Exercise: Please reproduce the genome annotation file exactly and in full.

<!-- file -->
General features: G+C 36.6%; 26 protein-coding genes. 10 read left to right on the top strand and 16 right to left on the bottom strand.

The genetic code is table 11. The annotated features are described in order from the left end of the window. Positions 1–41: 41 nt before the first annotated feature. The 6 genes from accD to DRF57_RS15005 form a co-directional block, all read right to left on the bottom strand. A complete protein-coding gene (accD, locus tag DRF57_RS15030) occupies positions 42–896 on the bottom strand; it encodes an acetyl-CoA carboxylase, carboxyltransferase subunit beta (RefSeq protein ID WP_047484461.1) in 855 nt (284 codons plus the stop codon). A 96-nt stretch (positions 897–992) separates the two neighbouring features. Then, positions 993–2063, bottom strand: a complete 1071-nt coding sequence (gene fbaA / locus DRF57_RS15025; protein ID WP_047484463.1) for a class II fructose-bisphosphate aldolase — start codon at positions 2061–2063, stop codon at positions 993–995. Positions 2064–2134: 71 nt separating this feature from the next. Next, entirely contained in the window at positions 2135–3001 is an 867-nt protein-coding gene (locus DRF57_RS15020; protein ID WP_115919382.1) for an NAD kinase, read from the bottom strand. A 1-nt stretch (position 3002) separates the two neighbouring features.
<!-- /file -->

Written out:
General features: G+C 36.6%; 26 protein-coding genes. 10 read left to right on the top strand and 16 right to left on the bottom strand.

The genetic code is table 11. The annotated features are described in order from the left end of the window. Positions 1–41: 41 nt before the first annotated feature. The 6 genes from accD to DRF57_RS15005 form a co-directional block, all read right to left on the bottom strand. A complete protein-coding gene (accD, locus tag DRF57_RS15030) occupies positions 42–896 on the bottom strand; it encodes an acetyl-CoA carboxylase, carboxyltransferase subunit beta (RefSeq protein ID WP_047484461.1) in 855 nt (284 codons plus the stop codon). A 96-nt stretch (positions 897–992) separates the two neighbouring features. Then, positions 993–2063, bottom strand: a complete 1071-nt coding sequence (gene fbaA / locus DRF57_RS15025; protein ID WP_047484463.1) for a class II fructose-bisphosphate aldolase — start codon at positions 2061–2063, stop codon at positions 993–995. Positions 2064–2134: 71 nt separating this feature from the next. Next, entirely contained in the window at positions 2135–3001 is an 867-nt protein-coding gene (locus DRF57_RS15020; protein ID WP_115919382.1) for an NAD kinase, read from the bottom strand. A 1-nt stretch (position 3002) separates the two neighbouring features.